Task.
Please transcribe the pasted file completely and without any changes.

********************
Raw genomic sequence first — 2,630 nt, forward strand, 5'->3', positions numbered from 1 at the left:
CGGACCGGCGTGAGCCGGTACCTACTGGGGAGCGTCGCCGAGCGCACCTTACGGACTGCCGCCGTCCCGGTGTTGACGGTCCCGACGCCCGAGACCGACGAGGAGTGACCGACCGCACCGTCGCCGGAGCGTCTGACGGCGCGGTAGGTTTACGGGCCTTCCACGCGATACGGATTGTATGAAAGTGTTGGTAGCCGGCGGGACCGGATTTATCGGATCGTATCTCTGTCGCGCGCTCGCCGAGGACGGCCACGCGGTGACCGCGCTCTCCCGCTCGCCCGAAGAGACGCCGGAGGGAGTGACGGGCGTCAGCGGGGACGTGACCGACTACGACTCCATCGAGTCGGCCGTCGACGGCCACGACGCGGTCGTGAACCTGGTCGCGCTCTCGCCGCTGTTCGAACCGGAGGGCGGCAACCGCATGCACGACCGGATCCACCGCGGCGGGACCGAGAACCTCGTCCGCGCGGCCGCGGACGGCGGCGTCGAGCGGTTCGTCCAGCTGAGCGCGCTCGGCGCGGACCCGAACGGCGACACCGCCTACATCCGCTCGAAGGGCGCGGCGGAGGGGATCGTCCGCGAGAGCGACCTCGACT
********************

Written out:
Raw genomic sequence first — 2,630 nt, forward strand, 5'->3', positions numbered from 1 at the left:
CGGACCGGCGTGAGCCGGTACCTACTGGGGAGCGTCGCCGAGCGCACCTTACGGACTGCCGCCGTCCCGGTGTTGACGGTCCCGACGCCCGAGACCGACGAGGAGTGACCGACCGCACCGTCGCCGGAGCGTCTGACGGCGCGGTAGGTTTACGGGCCTTCCACGCGATACGGATTGTATGAAAGTGTTGGTAGCCGGCGGGACCGGATTTATCGGATCGTATCTCTGTCGCGCGCTCGCCGAGGACGGCCACGCGGTGACCGCGCTCTCCCGCTCGCCCGAAGAGACGCCGGAGGGAGTGACGGGCGTCAGCGGGGACGTGACCGACTACGACTCCATCGAGTCGGCCGTCGACGGCCACGACGCGGTCGTGAACCTGGTCGCGCTCTCGCCGCTGTTCGAACCGGAGGGCGGCAACCGCATGCACGACCGGATCCACCGCGGCGGGACCGAGAACCTCGTCCGCGCGGCCGCGGACGGCGGCGTCGAGCGGTTCGTCCAGCTGAGCGCGCTCGGCGCGGACCCGAACGGCGACACCGCCTACATCCGCTCGAAGGGCGCGGCGGAGGGGATCGTCCGCGAGAGCGACCTCGACT